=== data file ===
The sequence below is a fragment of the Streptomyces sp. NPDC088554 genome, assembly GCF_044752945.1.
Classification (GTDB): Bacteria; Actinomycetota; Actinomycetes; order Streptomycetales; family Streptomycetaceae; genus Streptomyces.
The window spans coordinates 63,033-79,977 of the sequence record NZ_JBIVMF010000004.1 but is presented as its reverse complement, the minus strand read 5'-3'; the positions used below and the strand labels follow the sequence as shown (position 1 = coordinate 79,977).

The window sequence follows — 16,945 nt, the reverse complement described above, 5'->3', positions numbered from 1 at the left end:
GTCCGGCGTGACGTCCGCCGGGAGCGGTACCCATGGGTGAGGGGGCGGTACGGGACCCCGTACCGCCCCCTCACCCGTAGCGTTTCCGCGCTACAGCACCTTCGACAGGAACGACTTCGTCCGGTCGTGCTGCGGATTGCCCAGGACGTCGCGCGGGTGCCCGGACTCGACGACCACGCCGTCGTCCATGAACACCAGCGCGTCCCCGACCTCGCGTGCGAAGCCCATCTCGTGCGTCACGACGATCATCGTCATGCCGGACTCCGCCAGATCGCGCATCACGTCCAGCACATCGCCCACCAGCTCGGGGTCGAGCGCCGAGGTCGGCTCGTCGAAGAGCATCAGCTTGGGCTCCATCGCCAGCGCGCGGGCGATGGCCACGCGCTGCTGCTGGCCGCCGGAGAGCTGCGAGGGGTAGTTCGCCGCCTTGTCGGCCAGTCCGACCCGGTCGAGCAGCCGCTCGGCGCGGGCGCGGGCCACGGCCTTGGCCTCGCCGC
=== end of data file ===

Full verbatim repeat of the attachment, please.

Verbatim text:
The sequence below is a fragment of the Streptomyces sp. NPDC088554 genome, assembly GCF_044752945.1.
Classification (GTDB): Bacteria; Actinomycetota; Actinomycetes; order Streptomycetales; family Streptomycetaceae; genus Streptomyces.
The window spans coordinates 63,033-79,977 of the sequence record NZ_JBIVMF010000004.1 but is presented as its reverse complement, the minus strand read 5'-3'; the positions used below and the strand labels follow the sequence as shown (position 1 = coordinate 79,977).

The window sequence follows — 16,945 nt, the reverse complement described above, 5'->3', positions numbered from 1 at the left end:
GTCCGGCGTGACGTCCGCCGGGAGCGGTACCCATGGGTGAGGGGGCGGTACGGGACCCCGTACCGCCCCCTCACCCGTAGCGTTTCCGCGCTACAGCACCTTCGACAGGAACGACTTCGTCCGGTCGTGCTGCGGATTGCCCAGGACGTCGCGCGGGTGCCCGGACTCGACGACCACGCCGTCGTCCATGAACACCAGCGCGTCCCCGACCTCGCGTGCGAAGCCCATCTCGTGCGTCACGACGATCATCGTCATGCCGGACTCCGCCAGATCGCGCATCACGTCCAGCACATCGCCCACCAGCTCGGGGTCGAGCGCCGAGGTCGGCTCGTCGAAGAGCATCAGCTTGGGCTCCATCGCCAGCGCGCGGGCGATGGCCACGCGCTGCTGCTGGCCGCCGGAGAGCTGCGAGGGGTAGTTCGCCGCCTTGTCGGCCAGTCCGACCCGGTCGAGCAGCCGCTCGGCGCGGGCGCGGGCCACGGCCTTGGCCTCGCCGC